The second outcome called for by the Commission, interdependence in education, reflects the need for teamwork in the delivery of all health services. Disciplinary boundaries among the health professions can be overcome by interprofessional and transprofessional educational models. [The Commission defines interprofessional as teamwork with other health professional students and transprofessional as teamwork with "basic and ancillary health workers, administrators and managers, policy makers, and leaders of the local community" (pp. 1943-1944).] This will require integration of institutions as well as disciplines. Curricula will need to take more advantage of global flows of information and educational resources.
The University of Hawaii made a foray into community-based interprofessional education in the early 1990s, when the schools of social work, nursing, public health, and medicine collaborated education at community health centers. Initially funded by the Kellogg Foundation, then by the Area Health Education Center (AHEC), this effort petered out after about ten years. With external funding running dry, the various schools involved failed to commit resources to the effort.
With regards to the transprofessional educational model - in a separate piece, Marshall MacLachlan of Trinity College, calls for integrative expertise in research and research training for global health. Noting that global health is a composite field, MacLachlan proposes “integrating research about ‘what’ (content), with research about ‘where’ (context) and ‘how’ (process).” (p.2) As an example, he offers “Paul Farmer’s work on HIV/AIDS (Content), his socio-political analysis of power relations (Context), and his service delivery role in Partners in Health (Process).” (p.3) Of course, Farmer is a neo-polymath (to use MacLachlan’s term), but MacLachlan’s point is that “these people tend to emerge individually, we don’t have an explicit way of producing or encouraging such skills, or encouraging a more integrative orientation in general; and we don’t have a structure for teaching it.” (p.3)
But the fact of the matter is that our learners are demanding such teaching. As Skip Burkle points out (personal communication), young people and second career adults are demanding educational programs in humanitarian assistance. He notes that the majority of people responding to the Haiti earthquake were under thirty years old, and for many, it was their first experience in disaster assistance. Young people recognize that their working years will be spent in a globalized world, and that much of the world is characterized by poor governance and poor social and physical protections. Burkle, Clarke, and VanRooyen point out that humanitarian community inadequately translates humanitarian action into public policy. Young people recognize that they will also need to lead at the policy level.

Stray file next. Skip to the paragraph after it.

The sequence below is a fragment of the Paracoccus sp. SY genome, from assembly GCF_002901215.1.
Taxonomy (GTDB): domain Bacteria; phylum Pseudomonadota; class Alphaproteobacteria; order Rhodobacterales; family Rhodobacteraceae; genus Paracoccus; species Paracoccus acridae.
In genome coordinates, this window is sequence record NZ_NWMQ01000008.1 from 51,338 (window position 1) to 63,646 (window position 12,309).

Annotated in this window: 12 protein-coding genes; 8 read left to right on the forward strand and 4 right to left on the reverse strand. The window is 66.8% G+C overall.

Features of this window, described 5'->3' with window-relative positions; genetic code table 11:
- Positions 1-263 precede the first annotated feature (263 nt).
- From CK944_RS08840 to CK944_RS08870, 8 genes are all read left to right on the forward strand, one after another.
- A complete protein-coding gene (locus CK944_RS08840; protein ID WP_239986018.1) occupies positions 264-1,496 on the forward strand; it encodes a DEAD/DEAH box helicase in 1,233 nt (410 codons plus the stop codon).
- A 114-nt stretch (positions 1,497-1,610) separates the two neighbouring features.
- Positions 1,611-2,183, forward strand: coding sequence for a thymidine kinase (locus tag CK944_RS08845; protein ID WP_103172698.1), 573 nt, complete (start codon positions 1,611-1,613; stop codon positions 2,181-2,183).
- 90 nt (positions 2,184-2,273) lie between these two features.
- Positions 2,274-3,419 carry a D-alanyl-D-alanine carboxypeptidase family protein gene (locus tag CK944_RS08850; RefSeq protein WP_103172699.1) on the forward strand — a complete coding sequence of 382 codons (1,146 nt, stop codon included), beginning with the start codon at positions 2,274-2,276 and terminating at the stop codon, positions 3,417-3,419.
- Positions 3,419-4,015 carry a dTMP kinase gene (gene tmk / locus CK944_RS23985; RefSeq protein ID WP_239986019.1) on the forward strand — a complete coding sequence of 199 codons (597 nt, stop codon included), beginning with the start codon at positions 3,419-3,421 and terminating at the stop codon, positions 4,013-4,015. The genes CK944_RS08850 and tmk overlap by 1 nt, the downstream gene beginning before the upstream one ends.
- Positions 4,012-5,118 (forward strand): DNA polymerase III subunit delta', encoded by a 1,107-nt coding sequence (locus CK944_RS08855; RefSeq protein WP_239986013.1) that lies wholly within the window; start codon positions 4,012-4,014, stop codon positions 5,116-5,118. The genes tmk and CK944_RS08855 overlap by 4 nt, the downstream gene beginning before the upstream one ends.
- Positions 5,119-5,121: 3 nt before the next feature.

At UH JABSOM, students formed their own organizations, the Global Health Interest Group (GHIG) and the Partnership for Social Justice (PSJ). Students in the PSJ are organizing their own leadership workshop to learn about how to improve the health system. They are motivated by a moral belief in health as a human right and the need for more social justice in health and medicine. The tasks in store for us as teachers are self-evident. Our students are demonstrating their commitment to globalism, to social justice, and to a conception of health that transcends narrow disciplines. We need to make sure that we can help prepare them to achieve these goals.
The problems of medical education are many. Higher education has often left medical education in the dust. One reason is the higher education focuses more on the student and medical education focuses on the methods.
For primary care and health access, the major problem is that no health professional training in the US actually focuses specifically upon primary care. RN training results in 85% hospital RN at the start with primary care a late development by 10% of RN workforce. MD and DO schools have a bare minimum of primary care - about enough to drive students away. Nurse practitioner training and physician assistant training also are not specific to primary care and result in less than 30% of graduates found in primary care.
The designs for training minimize primary care. The first years of practice minimize primary care experience. Only 30% of primary care graduates remain in primary care. Steady departures from primary care insure the least experience and continuity and primary care workforce.
Other professionals during training do a much better job of merging training and career. What is needed for primary are is a seamless design making it difficult to separate those preparing from those training from those practicing.
And the focus must be facilitating the learning of the learner throughout a career, rather than innovative admissions, innovative methods of training, and innovative models of practice.
Robert C. Bowman, M.D.